Service Iron Foundry, Inc. v. MA Bell Co.

Annotate this Case

2 Kan. App. 2d 662 (1978)

588 P.2d 463


No. 49,171

Court of Appeals of Kansas.

Opinion filed November 22, 1978.

Thomas D. Kitch, of Fleeson, Gooing, Coulson & Kitch, of Wichita, for appellant.

Charles P. Efflandt and Robert C. Foulston, of Foulston, Siefkin, Powers & Eberhardt, of Wichita, for appellees.

Before FOTH, C.J., ABBOTT and REES, JJ.


This is an action instituted by Service Iron *663 Foundry, Inc., (Service Iron) to recover money damages for breach of warranty arising from the purchase of a pollution control unit for use at its foundry in Wichita, Kansas. The trial judge directed a verdict at the close of plaintiff's evidence in favor of the defendant M.A. Bell Company (MABCO). The jury subsequently returned a verdict against the remaining defendant, Particulate Controls, Inc., (Particulate) in the amount of $52,854.59.

The plaintiff, Service Iron, appeals, alleging that:

(1) The trial judge committed error when he sustained defendant MABCO's motion for judgment at the close of plaintiff's evidence;

(2) The trial judge committed error when he excluded certain evidence tending to prove that MABCO independently warranted the pollution control unit and that plaintiff relied upon such warranty when purchasing the unit;

(3) The trial judge improperly excluded evidence of the insolvency of Particulate; and

(4) The trial judge committed error when he restricted plaintiff's damages to the purchase price of the pollution control unit and incidental expenses rather than to the cost of replacing the unit with one that would perform as warranted.

Particulate did not appeal or cross-appeal from the judgment and does not participate in the appeal. We are advised that Particulate has no assets with which to satisfy the judgment against it.

The plaintiff makes gray iron castings in its foundry. Plaintiff was aware as early as 1969 that some action would be necessary to control the emissions from its foundry in order to comply with the Kansas air pollution control laws and regulations.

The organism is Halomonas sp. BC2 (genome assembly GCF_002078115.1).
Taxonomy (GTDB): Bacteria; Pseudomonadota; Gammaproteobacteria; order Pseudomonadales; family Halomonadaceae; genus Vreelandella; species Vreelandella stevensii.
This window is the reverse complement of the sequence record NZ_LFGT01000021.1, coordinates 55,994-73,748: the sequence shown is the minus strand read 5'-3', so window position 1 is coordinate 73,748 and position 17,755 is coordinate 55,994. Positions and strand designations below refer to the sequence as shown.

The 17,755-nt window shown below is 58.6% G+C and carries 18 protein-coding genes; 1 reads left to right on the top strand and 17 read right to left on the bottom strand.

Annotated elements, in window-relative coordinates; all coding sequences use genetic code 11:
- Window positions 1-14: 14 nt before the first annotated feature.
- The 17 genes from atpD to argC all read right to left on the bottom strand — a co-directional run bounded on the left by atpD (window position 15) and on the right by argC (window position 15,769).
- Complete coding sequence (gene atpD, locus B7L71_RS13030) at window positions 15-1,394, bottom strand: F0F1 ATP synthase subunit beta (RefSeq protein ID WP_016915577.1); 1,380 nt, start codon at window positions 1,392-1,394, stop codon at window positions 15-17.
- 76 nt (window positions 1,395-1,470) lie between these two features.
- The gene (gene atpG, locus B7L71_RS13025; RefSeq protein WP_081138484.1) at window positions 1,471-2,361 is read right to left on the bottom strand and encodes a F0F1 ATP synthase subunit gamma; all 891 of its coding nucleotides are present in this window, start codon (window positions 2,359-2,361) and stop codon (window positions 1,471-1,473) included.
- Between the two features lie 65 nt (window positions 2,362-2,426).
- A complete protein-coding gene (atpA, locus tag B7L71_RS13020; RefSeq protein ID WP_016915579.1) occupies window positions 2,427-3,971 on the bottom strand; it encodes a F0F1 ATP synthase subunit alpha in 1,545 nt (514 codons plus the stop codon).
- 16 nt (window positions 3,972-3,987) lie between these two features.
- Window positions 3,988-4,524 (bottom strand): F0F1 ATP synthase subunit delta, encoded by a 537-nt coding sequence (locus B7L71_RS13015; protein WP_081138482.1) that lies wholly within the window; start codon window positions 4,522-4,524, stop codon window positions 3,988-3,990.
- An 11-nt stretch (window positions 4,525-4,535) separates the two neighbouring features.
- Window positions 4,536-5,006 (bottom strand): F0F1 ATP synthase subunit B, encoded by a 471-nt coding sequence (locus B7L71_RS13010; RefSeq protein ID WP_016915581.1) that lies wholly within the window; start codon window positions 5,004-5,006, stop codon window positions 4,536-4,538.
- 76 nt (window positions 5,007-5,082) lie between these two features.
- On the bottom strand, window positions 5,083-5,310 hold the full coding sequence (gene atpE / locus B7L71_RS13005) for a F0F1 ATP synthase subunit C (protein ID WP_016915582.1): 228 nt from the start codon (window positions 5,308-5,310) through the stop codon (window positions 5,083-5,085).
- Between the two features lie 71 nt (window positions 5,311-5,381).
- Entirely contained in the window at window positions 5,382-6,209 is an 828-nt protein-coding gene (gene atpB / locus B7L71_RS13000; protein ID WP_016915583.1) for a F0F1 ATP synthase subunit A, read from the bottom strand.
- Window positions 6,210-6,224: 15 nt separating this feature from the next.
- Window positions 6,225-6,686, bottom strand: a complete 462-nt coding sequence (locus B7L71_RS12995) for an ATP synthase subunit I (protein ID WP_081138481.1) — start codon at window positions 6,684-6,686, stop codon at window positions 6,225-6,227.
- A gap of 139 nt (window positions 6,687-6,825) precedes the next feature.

MABCO, in addition to manufacturing foundry supplies, acted as a distributor and sales agent for other suppliers and manufacturers. It has a reputation in the foundry trade for selling reliable products. Plaintiff had done business with MABCO for many years. It appears from the record, however, that plaintiff learned from a pig-iron salesman for a different company that a pollution control device was available through MABCO. The pollution control device in question had been developed by W.M. Peterson while employed full time as "technical representative" for MABCO. W.M. Peterson at all times material to this case remained *664 a full-time employee of MABCO. The pig-iron salesman called Peterson at MABCO and informed him of plaintiff's interest in the pollution control device designed by Peterson, built by MABCO, and installed at the Richland Foundry in Belleville, Illinois. Plaintiff first expressed interest in the early 1970's. Peterson caused a quotation to be mailed to plaintiff from MABCO along with a reprint of an article written by Peterson and published in Foundry magazine.